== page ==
AT&T is debuting a new Yankees campaign this week from BBDO, N.Y., that "takes the team's 'Let's Go Yankees' rhythmic chant to new levels," according to Aaron Baar of MARKETING DAILY. In one spot, two men "have an entire conversation, using only the four-beat chant." One chants, “What’s up, Brian,” from his office cubicle, while the other replies, “Not much, Tony,” from his "kitchen table while feeding young children." A second commercial "follows a similar pattern, with a dentist -- in mid-procedure -- taking a video call from a friend who’s in the stands at a game." Meanwhile, the company is "giving fans their own chance to add to the cheers, encouraging them to add their own chants online ... on Twitter using the hashtag #MyYankeesChant." AT&T also has erected a booth at Yankee Stadium where fans can "create a chant." Fans who "upload their chants will be automatically entered into a sweepstakes for Yankees gear and tickets" (MEDIAPOST.com, 7/21).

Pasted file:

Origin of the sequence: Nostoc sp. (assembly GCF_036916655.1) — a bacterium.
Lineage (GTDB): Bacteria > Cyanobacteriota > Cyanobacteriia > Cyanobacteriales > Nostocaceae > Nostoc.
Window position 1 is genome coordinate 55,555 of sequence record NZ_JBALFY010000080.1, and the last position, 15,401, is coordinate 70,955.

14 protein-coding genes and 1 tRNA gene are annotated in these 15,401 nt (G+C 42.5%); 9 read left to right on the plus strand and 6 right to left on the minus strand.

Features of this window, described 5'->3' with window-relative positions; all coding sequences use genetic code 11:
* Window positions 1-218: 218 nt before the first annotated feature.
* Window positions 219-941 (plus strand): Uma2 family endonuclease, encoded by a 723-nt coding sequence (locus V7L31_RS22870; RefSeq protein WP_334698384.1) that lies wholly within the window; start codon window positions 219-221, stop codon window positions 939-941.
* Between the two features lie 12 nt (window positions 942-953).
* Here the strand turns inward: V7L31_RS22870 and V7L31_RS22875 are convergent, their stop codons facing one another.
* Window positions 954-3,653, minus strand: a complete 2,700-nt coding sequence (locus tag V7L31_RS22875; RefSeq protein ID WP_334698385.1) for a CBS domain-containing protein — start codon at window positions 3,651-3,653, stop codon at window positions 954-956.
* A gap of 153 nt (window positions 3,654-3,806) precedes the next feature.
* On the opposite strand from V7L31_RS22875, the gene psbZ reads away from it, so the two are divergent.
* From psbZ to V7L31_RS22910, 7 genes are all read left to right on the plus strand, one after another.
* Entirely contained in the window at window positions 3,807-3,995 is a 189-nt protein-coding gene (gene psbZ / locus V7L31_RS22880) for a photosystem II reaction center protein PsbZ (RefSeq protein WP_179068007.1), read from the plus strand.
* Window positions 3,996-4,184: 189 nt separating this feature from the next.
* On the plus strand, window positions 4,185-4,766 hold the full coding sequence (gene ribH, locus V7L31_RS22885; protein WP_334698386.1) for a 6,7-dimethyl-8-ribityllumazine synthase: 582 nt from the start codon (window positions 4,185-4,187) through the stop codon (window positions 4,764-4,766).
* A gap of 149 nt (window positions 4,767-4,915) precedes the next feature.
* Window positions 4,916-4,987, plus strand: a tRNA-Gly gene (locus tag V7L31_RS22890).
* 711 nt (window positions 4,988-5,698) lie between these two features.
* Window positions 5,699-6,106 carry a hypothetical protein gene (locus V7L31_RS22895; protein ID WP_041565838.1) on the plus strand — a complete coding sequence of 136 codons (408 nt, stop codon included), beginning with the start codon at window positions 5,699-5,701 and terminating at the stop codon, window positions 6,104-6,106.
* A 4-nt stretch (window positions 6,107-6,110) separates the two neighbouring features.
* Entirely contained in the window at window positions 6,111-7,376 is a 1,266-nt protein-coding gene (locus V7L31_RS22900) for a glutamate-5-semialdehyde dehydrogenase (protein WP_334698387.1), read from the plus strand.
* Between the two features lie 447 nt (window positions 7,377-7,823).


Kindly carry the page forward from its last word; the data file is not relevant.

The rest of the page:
Kimberly-Clark's Cottonelle toilet paper brand "recently posted on YouTube a commercial" focusing on how NASCAR Sprint Cup Series driver Kyle Larson "takes care of his 'bum,'" according to Bob Pockrass of SPORTING NEWS. A woman in the commercial says to Larson, "I’m hearing from you that you kind of neglect your bum." He responds, "I wouldn’t say I neglect it," and later adds, "I’m a dry wiper right now." IndyCar drivers Scott Dixon and Tony Kanaan, Larson's teammates at Chip Ganassi Racing, "also are featured in similar Cottonelle commercials" (SPORTINGNEWS.com, 7/22). NBCSPORTS.com's Tony DiZinno wrote Larson "may not be able to live this one down for a while." Dixon and Kanaan "aren’t quite as much of a kick in the bum, per se," but they are "still littered with bathroom puns" (NBCSPORTS.com, 7/22). YAHOO SPORTS' Jay Busbee writes under the header, "Here It Is, The Worst NASCAR Sponsorship Ad Campaign Ever." We now "know more about Kyle Larson's bathroom habits than we ever needed to know about anyone's, including our own." Busbee: "Only way this can be redeemed? If a subsequent ad reveals that there's an actual bum sleeping out back of Kyle's house that he's been neglecting" (SPORTS.YAHOO.com, 7/23).